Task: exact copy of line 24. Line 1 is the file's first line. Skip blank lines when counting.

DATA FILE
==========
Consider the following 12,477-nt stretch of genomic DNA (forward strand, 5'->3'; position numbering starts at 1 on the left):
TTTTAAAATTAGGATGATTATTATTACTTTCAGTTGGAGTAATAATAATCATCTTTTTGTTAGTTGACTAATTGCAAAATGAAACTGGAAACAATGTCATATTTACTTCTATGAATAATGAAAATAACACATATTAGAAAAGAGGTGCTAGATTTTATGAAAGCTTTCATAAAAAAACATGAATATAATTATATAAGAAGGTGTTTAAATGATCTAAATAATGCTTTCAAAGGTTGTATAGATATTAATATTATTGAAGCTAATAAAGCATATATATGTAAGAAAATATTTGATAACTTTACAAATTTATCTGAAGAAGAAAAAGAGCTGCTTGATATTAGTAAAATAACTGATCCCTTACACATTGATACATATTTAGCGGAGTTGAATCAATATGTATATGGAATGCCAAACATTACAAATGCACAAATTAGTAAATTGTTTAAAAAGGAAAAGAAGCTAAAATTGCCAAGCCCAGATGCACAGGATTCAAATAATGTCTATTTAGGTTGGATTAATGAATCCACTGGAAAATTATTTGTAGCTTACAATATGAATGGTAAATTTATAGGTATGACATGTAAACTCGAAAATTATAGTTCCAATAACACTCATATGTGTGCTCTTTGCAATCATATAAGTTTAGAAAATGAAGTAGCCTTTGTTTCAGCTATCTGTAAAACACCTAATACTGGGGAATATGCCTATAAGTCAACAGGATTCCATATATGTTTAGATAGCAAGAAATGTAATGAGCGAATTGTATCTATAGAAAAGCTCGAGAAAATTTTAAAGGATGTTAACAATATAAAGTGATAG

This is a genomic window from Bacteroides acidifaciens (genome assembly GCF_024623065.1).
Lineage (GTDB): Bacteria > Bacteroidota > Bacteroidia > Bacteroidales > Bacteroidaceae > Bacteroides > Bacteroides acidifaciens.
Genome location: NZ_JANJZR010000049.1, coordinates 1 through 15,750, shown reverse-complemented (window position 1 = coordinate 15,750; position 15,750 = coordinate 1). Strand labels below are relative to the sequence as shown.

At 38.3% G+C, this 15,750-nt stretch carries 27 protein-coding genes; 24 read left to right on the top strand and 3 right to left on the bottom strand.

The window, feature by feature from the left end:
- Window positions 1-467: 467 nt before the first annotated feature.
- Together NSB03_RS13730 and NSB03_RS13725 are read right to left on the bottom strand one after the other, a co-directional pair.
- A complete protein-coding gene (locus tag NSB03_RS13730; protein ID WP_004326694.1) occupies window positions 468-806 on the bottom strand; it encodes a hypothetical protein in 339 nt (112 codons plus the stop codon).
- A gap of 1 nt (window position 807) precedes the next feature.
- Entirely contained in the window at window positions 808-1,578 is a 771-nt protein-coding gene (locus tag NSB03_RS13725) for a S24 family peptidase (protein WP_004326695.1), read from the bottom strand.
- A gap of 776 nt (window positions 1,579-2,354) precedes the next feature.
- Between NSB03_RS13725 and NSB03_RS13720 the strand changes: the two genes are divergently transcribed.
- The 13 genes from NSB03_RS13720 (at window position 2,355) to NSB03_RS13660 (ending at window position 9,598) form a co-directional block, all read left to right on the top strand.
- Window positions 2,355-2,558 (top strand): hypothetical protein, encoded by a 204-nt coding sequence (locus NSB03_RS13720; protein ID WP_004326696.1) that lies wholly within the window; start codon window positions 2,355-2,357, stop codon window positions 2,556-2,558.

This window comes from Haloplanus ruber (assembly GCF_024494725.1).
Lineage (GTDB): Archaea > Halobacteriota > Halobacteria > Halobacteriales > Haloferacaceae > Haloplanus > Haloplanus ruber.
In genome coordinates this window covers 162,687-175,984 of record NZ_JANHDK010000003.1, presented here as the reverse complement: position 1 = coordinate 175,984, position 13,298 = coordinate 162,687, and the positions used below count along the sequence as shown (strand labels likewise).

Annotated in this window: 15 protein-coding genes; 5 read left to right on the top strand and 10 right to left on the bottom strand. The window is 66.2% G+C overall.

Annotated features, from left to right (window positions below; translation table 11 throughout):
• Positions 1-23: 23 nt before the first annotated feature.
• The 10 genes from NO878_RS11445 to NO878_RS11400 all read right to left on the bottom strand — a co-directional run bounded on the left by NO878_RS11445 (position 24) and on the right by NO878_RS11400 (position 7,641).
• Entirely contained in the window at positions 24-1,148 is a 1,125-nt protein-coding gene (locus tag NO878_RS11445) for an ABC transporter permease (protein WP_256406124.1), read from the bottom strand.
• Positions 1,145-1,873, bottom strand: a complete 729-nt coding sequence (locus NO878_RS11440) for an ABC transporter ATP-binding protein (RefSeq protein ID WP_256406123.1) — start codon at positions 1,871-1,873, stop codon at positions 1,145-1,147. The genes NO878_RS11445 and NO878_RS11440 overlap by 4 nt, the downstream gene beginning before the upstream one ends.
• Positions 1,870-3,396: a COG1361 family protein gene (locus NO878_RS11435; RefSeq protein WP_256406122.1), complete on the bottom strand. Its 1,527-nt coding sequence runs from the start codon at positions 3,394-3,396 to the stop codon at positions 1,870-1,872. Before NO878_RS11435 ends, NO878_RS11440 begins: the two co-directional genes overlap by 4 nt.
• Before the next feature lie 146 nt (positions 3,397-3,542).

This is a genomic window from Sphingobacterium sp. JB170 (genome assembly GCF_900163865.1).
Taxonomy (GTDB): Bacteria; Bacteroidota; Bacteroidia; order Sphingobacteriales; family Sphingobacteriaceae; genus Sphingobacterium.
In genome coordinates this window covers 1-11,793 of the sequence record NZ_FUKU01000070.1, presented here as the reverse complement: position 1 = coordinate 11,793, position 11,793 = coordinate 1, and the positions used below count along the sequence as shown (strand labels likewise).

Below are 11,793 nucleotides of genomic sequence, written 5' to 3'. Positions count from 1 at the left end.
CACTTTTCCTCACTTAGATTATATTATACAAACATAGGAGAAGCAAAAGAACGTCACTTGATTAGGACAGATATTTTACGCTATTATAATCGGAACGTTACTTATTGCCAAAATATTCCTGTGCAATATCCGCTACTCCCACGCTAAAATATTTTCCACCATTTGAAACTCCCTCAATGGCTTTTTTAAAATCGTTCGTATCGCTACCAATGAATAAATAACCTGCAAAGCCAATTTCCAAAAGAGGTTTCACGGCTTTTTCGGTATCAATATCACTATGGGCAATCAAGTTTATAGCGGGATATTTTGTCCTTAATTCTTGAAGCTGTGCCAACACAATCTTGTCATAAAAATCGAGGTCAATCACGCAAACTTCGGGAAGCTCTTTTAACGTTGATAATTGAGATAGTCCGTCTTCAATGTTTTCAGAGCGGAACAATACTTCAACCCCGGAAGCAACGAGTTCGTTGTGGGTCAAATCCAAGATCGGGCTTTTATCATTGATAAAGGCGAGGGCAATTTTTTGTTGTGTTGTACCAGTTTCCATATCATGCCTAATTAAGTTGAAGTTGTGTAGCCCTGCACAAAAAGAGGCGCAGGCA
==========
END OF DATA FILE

• Entirely contained in the window at positions 24-1,148 is a 1,125-nt protein-coding gene (locus tag NO878_RS11445) for an ABC transporter permease (protein WP_256406124.1), read from the bottom strand.